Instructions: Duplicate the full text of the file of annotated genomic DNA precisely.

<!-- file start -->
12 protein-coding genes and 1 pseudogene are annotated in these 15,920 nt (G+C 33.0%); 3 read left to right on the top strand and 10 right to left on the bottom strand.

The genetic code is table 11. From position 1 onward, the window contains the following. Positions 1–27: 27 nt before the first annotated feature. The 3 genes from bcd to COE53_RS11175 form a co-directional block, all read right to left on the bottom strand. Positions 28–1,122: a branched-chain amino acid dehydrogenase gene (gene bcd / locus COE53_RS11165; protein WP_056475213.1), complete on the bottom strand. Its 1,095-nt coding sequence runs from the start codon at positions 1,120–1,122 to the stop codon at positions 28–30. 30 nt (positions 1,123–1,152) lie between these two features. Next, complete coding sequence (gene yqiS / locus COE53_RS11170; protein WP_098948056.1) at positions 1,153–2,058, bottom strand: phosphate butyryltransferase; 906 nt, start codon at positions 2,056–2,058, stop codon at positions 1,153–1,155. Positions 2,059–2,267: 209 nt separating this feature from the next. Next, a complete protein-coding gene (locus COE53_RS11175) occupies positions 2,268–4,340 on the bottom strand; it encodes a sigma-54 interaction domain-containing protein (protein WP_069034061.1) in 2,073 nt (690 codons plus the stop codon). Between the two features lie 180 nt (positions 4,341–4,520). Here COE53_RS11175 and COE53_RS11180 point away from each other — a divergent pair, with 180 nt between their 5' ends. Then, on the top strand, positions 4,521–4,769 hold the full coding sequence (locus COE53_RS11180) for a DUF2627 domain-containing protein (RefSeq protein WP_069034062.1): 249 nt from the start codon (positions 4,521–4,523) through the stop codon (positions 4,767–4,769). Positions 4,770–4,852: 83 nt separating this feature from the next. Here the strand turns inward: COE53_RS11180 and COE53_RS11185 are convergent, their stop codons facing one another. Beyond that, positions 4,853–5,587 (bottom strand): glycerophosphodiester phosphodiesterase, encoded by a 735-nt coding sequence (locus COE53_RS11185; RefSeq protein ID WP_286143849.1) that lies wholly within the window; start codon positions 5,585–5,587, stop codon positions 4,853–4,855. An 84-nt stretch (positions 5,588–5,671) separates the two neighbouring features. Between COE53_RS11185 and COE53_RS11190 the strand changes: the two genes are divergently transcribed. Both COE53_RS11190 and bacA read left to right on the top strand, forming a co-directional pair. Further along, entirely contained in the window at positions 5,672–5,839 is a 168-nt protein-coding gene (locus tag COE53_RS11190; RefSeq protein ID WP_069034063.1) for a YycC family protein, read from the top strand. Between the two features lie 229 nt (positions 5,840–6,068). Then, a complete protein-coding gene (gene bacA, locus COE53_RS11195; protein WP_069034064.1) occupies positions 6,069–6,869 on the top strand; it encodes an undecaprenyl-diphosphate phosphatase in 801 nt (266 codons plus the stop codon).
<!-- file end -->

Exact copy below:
12 protein-coding genes and 1 pseudogene are annotated in these 15,920 nt (G+C 33.0%); 3 read left to right on the top strand and 10 right to left on the bottom strand.

The genetic code is table 11. From position 1 onward, the window contains the following. Positions 1–27: 27 nt before the first annotated feature. The 3 genes from bcd to COE53_RS11175 form a co-directional block, all read right to left on the bottom strand. Positions 28–1,122: a branched-chain amino acid dehydrogenase gene (gene bcd / locus COE53_RS11165; protein WP_056475213.1), complete on the bottom strand. Its 1,095-nt coding sequence runs from the start codon at positions 1,120–1,122 to the stop codon at positions 28–30. 30 nt (positions 1,123–1,152) lie between these two features. Next, complete coding sequence (gene yqiS / locus COE53_RS11170; protein WP_098948056.1) at positions 1,153–2,058, bottom strand: phosphate butyryltransferase; 906 nt, start codon at positions 2,056–2,058, stop codon at positions 1,153–1,155. Positions 2,059–2,267: 209 nt separating this feature from the next. Next, a complete protein-coding gene (locus COE53_RS11175) occupies positions 2,268–4,340 on the bottom strand; it encodes a sigma-54 interaction domain-containing protein (protein WP_069034061.1) in 2,073 nt (690 codons plus the stop codon). Between the two features lie 180 nt (positions 4,341–4,520). Here COE53_RS11175 and COE53_RS11180 point away from each other — a divergent pair, with 180 nt between their 5' ends. Then, on the top strand, positions 4,521–4,769 hold the full coding sequence (locus COE53_RS11180) for a DUF2627 domain-containing protein (RefSeq protein WP_069034062.1): 249 nt from the start codon (positions 4,521–4,523) through the stop codon (positions 4,767–4,769). Positions 4,770–4,852: 83 nt separating this feature from the next. Here the strand turns inward: COE53_RS11180 and COE53_RS11185 are convergent, their stop codons facing one another. Beyond that, positions 4,853–5,587 (bottom strand): glycerophosphodiester phosphodiesterase, encoded by a 735-nt coding sequence (locus COE53_RS11185; RefSeq protein ID WP_286143849.1) that lies wholly within the window; start codon positions 5,585–5,587, stop codon positions 4,853–4,855. An 84-nt stretch (positions 5,588–5,671) separates the two neighbouring features. Between COE53_RS11185 and COE53_RS11190 the strand changes: the two genes are divergently transcribed. Both COE53_RS11190 and bacA read left to right on the top strand, forming a co-directional pair. Further along, entirely contained in the window at positions 5,672–5,839 is a 168-nt protein-coding gene (locus tag COE53_RS11190; RefSeq protein ID WP_069034063.1) for a YycC family protein, read from the top strand. Between the two features lie 229 nt (positions 5,840–6,068). Then, a complete protein-coding gene (gene bacA, locus COE53_RS11195; protein WP_069034064.1) occupies positions 6,069–6,869 on the top strand; it encodes an undecaprenyl-diphosphate phosphatase in 801 nt (266 codons plus the stop codon).